mRNA vaccines just won a Nobel Prize. Now they’re ready for the next act.

mRNA vaccines just won a Nobel Prize. Now they’re ready for the next act.

The other reason is that researchers can add in mRNA for many different flu strains to create a vaccine that might provide broader protection. Last year, a team at the University of Pennsylvania tested an mRNA vaccine containing antigens from all 20 known influenza subtypes that infect humans. In mice and ferrets, the vaccine protected against strains that matched the vaccine and strains that didn’t. This year, the National Institutes of Health launched a clinical trial to test another mRNA flu vaccine that doesn’t contain multiple antigens, but is designed to elicit a response to a portion of the virus that isn’t as likely to change from year to year.

Flu is just the beginning. The list of diseases for which mRNA vaccines are being developed goes on (and on and on): malaria, HIV, Zika virus, Epstein-Barr virus, cytomegalovirus, herpes, norovirus, Lyme disease, Nipah virus, C. difficile, hepatitis C, leptospirosis, tuberculosis, shingles, acne, chlamydia, and many others. 

But wait! There’s more. mRNA could be a powerful way to treat diseases, not just prevent them. In fact, it was originally envisioned as a therapeutic. mRNA-based therapies for cancer have been in trials for a decade. The idea here is to provide mRNA that codes for proteins on the surface of the tumor. The immune system would then learn to recognize these antigens, and it can more effectively detect and attack cancer tissue.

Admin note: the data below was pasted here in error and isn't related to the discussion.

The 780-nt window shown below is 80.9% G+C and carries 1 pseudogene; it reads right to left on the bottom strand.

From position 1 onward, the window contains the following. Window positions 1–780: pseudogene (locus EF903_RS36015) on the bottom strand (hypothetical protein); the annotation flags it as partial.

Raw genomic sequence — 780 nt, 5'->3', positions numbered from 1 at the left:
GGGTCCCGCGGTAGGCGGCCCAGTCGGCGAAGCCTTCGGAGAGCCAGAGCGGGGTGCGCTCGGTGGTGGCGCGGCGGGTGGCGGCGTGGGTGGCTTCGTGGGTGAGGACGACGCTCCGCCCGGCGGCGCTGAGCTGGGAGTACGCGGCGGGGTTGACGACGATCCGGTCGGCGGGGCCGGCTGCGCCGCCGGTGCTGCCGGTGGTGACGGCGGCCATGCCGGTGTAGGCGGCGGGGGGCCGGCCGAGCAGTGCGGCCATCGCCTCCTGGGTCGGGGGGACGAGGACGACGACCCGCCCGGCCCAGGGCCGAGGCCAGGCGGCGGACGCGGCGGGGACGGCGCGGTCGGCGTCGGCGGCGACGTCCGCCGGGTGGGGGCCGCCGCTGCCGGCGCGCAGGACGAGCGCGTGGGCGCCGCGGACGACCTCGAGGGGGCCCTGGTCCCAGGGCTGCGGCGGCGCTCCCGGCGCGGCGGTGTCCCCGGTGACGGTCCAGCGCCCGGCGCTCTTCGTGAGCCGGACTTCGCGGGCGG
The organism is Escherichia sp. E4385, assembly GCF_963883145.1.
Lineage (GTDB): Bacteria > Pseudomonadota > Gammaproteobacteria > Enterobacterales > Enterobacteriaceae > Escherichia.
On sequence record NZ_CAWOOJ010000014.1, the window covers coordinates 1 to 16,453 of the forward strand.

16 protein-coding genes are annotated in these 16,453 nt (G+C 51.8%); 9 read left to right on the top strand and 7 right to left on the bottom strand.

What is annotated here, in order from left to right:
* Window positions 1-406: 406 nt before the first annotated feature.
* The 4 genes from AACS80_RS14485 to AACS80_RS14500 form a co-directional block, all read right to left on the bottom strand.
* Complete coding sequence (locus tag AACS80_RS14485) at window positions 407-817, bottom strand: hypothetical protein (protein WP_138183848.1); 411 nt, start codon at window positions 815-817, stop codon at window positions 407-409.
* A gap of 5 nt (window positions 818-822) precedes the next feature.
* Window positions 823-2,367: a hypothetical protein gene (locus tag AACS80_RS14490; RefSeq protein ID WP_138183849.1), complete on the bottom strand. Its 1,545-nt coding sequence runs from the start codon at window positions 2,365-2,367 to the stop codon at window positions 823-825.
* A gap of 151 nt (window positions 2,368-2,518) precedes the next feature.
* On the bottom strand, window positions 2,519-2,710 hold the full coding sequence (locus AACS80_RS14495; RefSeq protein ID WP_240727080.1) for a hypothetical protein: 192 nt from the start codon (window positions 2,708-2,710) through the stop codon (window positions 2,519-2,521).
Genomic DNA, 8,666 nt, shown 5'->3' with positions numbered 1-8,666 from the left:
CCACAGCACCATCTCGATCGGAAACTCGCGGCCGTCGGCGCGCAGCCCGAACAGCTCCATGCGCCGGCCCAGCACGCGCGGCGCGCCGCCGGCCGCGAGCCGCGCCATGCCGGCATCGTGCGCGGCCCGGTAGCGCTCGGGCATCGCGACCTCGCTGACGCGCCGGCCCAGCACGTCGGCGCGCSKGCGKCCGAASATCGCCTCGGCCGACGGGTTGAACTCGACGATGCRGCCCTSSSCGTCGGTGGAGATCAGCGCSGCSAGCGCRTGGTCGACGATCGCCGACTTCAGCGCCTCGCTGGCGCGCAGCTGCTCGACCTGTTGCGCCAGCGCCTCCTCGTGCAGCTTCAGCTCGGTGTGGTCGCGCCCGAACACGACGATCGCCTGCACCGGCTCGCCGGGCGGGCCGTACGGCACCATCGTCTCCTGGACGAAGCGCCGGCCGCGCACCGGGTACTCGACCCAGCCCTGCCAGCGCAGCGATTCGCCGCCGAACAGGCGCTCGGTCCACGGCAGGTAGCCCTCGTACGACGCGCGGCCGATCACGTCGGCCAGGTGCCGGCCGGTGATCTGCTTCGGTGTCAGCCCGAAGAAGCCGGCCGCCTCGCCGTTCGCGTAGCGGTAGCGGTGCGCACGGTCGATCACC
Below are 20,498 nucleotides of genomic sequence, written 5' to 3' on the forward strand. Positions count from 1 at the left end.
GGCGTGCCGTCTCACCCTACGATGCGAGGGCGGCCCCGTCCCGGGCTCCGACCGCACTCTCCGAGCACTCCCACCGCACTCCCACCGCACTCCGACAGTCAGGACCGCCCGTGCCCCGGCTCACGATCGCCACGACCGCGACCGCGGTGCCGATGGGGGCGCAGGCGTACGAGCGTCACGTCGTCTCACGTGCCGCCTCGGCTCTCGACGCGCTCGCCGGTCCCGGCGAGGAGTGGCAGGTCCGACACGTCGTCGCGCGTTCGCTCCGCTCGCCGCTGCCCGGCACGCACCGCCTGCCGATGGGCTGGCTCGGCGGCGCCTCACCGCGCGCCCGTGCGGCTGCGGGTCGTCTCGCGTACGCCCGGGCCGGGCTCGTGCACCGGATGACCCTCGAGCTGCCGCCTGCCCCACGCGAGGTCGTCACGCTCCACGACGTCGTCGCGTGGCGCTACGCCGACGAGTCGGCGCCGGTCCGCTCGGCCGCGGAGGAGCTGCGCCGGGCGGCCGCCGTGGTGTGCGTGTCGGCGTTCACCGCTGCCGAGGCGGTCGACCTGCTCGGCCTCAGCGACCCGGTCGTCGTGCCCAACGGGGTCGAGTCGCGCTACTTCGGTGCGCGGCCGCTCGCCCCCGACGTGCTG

Companies are also working on mRNA therapies for rare diseases, like cystic fibrosis. People with this disease have mutations in a gene called CFTR, the cystic fibrosis transmembrane conductance regulator. These mutations mean that the CFTR protein, which helps water move in and out of cells, doesn’t function correctly, leading to sticky mucus that clogs the lungs and causes recurring respiratory infections.

Vertex, in collaboration with Moderna, has developed mRNA that is designed to be inhaled. Once inside the lungs, cells translate the code into functional CFTR. Late last year, the Food and Drug Administration (FDA) gave Vertex the green light to launch a trial to test mRNA for cystic fibrosis. Moderna has also launched clinical trials to test therapies for methylmalonic acidemia, a disease that affects the function of the liver, and propionic acidemia, a rare metabolic disorder.

Not all of these efforts will succeed. In fact, many won’t. But the mRNA bonanza is sure to yield some wins. When Karikó and Weissman made their breakthrough discovery in 2005, “I told Kati our phones are going to ring off the hook,” Weissman said in an interview with Boston University’s alumni magazine in 2021. “But nothing happened. We didn’t get a single call.” Today, I think it’s safe to assume their phones won’t stop ringing.

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